Capture the elusive upper atmosphere electrical phenomena on camera

Red sprites formed over thunderstorms in the southeastern Aegean

Red sprites formed over thunderstorms in the southeastern Aegean, as captured from the eastern suburbs of Athens, Greece on December 4, 2021. Copyright: Thanasis Papathanasiou

A flash of lightning, and then – something else. High above the storm, a crimson figure flashed in and out of existence. If you see it, you are a lucky witness to an object, one of the least understood electrical phenomena in Earth’s upper atmosphere. But if you take it with your camera, your photo may contribute to a groundbreaking scientific discovery.

nectar (Clear ghostTakolar),[{” attribute=””>NASA’s newest citizen science project, leverages the power of crowdsourcing to advance the study of sprites and other Transient Luminous Events, or TLEs. TLEs include a range of electrical phenomena that occur above thunderstorms and produce brief flashes of light. The new citizen science project aims to connect professional scientists with members of the public who would like their camerawork to contribute to scientific studies.

“People capture wonderful images of sprites, but they’re shared sporadically over the internet and most of the scientific community is unaware of these captures,” said Dr. Burcu Kosar, Spritacular principal investigator. “Spritacular will bridge this gap by creating the first crowdsourced database of sprites and other TLEs that is accessible and readily available for scientific research.” Kosar is a space physicist at NASA’s Goddard Space Flight Center in Greenbelt, Maryland.

Red Sprite ISS Expedition 44 Crew

A red sprite (indicated by a white arrow) above a thunderstorm was captured by members of Expedition 44 Crew aboard the International Space Station on August 10, 2015. Credit: NASA

Sprites occur at around 50 miles (80 kilometers) in altitude, high above thunderstorms. They appear moments after a lightning strike – a sudden reddish flash that can take a range of shapes, often combining diffuse plumes and bright, spiny tendrils. Some sprites tend to dance over the storms, turning on and off one after another. There are many questions about how and why they form that remain unanswered.

Eyewitness reports of strange flashes of light above thunderstorms date back hundreds of years, but it wasn’t until 1989 that the first such event was caught on camera. Researchers from the University of Minnesota were testing a low-light TV camera for an upcoming rocket flight mission. By sheer accident, their camera captured the very first credible evidence for what we now call sprites.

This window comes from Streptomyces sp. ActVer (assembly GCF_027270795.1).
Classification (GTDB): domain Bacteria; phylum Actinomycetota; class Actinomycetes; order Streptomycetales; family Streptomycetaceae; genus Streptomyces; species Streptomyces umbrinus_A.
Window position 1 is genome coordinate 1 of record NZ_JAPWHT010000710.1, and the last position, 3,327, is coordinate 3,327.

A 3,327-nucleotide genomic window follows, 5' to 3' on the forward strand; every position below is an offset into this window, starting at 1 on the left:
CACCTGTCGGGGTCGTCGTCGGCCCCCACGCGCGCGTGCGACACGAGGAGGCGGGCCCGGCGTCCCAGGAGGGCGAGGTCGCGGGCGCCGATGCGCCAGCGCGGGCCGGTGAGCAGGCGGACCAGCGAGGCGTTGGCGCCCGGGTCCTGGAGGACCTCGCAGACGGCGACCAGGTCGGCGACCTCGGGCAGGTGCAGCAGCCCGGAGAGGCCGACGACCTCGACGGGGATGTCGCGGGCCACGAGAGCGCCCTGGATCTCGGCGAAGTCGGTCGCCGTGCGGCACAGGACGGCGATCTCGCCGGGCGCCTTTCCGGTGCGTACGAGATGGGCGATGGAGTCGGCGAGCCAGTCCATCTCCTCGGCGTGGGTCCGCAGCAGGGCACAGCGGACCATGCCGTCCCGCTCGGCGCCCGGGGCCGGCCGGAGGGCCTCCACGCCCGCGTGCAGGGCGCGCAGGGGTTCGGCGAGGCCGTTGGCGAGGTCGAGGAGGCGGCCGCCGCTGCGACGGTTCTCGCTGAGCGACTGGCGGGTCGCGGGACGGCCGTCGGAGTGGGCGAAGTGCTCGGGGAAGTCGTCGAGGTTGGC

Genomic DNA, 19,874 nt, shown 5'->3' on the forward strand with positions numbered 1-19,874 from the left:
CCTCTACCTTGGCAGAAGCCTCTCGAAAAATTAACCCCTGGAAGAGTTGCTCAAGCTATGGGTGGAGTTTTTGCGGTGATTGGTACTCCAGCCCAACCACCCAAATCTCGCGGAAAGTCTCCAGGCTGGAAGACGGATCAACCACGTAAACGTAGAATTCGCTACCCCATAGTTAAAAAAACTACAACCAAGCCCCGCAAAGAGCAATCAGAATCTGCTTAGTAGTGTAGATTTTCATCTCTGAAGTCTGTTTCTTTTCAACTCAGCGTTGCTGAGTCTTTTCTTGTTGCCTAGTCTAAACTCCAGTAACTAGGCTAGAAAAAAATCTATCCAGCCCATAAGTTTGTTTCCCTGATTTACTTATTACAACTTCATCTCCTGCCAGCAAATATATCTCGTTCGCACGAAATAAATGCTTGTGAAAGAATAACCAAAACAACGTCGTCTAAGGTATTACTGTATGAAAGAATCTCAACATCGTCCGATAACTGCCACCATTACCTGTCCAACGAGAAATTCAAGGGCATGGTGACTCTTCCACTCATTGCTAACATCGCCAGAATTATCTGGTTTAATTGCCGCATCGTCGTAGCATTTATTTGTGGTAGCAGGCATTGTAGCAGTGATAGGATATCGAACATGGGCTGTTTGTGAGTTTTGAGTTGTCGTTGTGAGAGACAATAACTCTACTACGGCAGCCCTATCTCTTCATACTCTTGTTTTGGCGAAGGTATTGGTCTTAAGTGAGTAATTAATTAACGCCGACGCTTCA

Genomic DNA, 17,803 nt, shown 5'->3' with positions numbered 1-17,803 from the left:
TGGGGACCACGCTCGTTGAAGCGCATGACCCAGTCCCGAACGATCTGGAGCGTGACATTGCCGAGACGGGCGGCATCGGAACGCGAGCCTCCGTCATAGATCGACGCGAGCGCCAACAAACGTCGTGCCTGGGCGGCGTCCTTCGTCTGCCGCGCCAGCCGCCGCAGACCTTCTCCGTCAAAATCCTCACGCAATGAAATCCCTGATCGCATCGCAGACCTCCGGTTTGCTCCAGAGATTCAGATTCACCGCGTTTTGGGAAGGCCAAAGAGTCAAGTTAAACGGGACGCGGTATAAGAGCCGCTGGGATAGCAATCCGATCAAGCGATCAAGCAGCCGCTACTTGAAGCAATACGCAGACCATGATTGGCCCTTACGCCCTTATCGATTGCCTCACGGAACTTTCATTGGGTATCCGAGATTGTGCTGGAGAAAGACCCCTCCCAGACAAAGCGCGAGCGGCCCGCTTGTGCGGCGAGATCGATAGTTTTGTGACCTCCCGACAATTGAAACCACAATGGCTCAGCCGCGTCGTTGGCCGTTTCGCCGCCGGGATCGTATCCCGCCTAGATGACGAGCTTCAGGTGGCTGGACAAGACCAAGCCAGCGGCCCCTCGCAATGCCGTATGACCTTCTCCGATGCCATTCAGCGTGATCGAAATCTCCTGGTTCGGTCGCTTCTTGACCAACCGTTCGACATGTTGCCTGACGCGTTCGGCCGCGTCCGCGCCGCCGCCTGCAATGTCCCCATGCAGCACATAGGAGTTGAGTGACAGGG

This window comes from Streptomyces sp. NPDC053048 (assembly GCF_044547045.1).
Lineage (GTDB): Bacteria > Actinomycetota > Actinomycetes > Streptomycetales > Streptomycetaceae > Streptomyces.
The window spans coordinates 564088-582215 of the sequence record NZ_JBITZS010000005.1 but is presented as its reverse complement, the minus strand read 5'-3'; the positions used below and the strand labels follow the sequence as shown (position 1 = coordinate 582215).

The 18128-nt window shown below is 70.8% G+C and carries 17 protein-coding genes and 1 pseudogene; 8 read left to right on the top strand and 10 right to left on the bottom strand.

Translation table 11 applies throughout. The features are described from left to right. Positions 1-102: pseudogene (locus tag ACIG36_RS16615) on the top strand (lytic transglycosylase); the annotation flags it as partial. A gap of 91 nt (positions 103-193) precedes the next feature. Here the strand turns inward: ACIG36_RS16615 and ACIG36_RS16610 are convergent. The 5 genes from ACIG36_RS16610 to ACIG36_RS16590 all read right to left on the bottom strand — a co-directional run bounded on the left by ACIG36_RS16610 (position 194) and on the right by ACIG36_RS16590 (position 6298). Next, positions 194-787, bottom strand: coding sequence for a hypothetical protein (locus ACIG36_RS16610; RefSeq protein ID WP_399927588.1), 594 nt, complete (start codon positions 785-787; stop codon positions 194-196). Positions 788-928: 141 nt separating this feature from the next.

“It wasn’t a very high resolution or fast camera – they just captured two luminous blobs above a nearby thunderstorm,” Kosar said. “The whole field was kickstarted because a camera was pointed in the right direction at the right time.”

Scientists dubbed these elusive events “sprites,” a reference to mythical fairy-like creatures from European folklore. As other kinds of TLEs were discovered, the playful naming convention stuck. Today, scientists study ELVES, Halos, Blue Jets, Gigantic Jets, and more.

Yet we still have far too few observations of sprites and other TLEs, and there is much we don’t know. Some of the major outstanding questions include:

  • How often do sprites occur? Why do they take the shapes they do?
  • What conditions in the upper atmosphere trigger sprite initiation?
  • How do sprites affect Earth’s global electric circuit, and what is their contribution to the energy in Earth’s upper atmosphere?
  • How are sprites connected with gravity waves, which send wind-driven ripples of energy through our upper atmosphere?

Answering these questions could lead to major advances in the science of Earth’s upper atmosphere. But to get there, Spritacular needs your help!

Become a Spritacular Citizen Scientist

The first goal of Spritacular is to build an image database: A collection of observations of sprites and other TLEs that will help answer the questions above.

Many commercially available, digital single-lens reflex (DSLR) cameras are suitable for capturing sprites. The hardest part is knowing when and where to look. By bringing together experienced “sprite-chasers” and providing educational support and resources, Spritacular aims to provide all the guidance you need for a successful capture.

If you believe you have captured a photo of a sprite or other TLEs, you can create an account and then submit your photos and photo details (time and location of the photo) to Spritacular. Accurate time and location details are preferred, but approximate time and location will also be accepted with sufficient detail. To submit a photo, you must be the photographer who captured it.

All submitted photos will be reviewed by scientists. Submitters who collaborate with scientists and whose image leads to a scientific study or discovery will be properly acknowledged or listed as a coauthor on the resulting scientific publication, depending on the level of contribution.

The broader goal of Spritacular is to foster a mutual exchange between observers of TLEs and the scientific community and to inspire citizen scientists all around the world to participate in the investigation of these elusive events. As the Spritacular community and image database grows, Kosar is planning to implement new software tools to automatically cross-reference submissions with databases on lightning and thunderstorms. These tools will allow users to analyze their own images and contribute to the scientific method.

Spritacular is a NASA-funded citizen science project in collaboration with the Catholic University of America in Washington, D.C. The principal Investigator is Dr. Burcu Kosar and Co-Investigator is Dr. Jia Yue.

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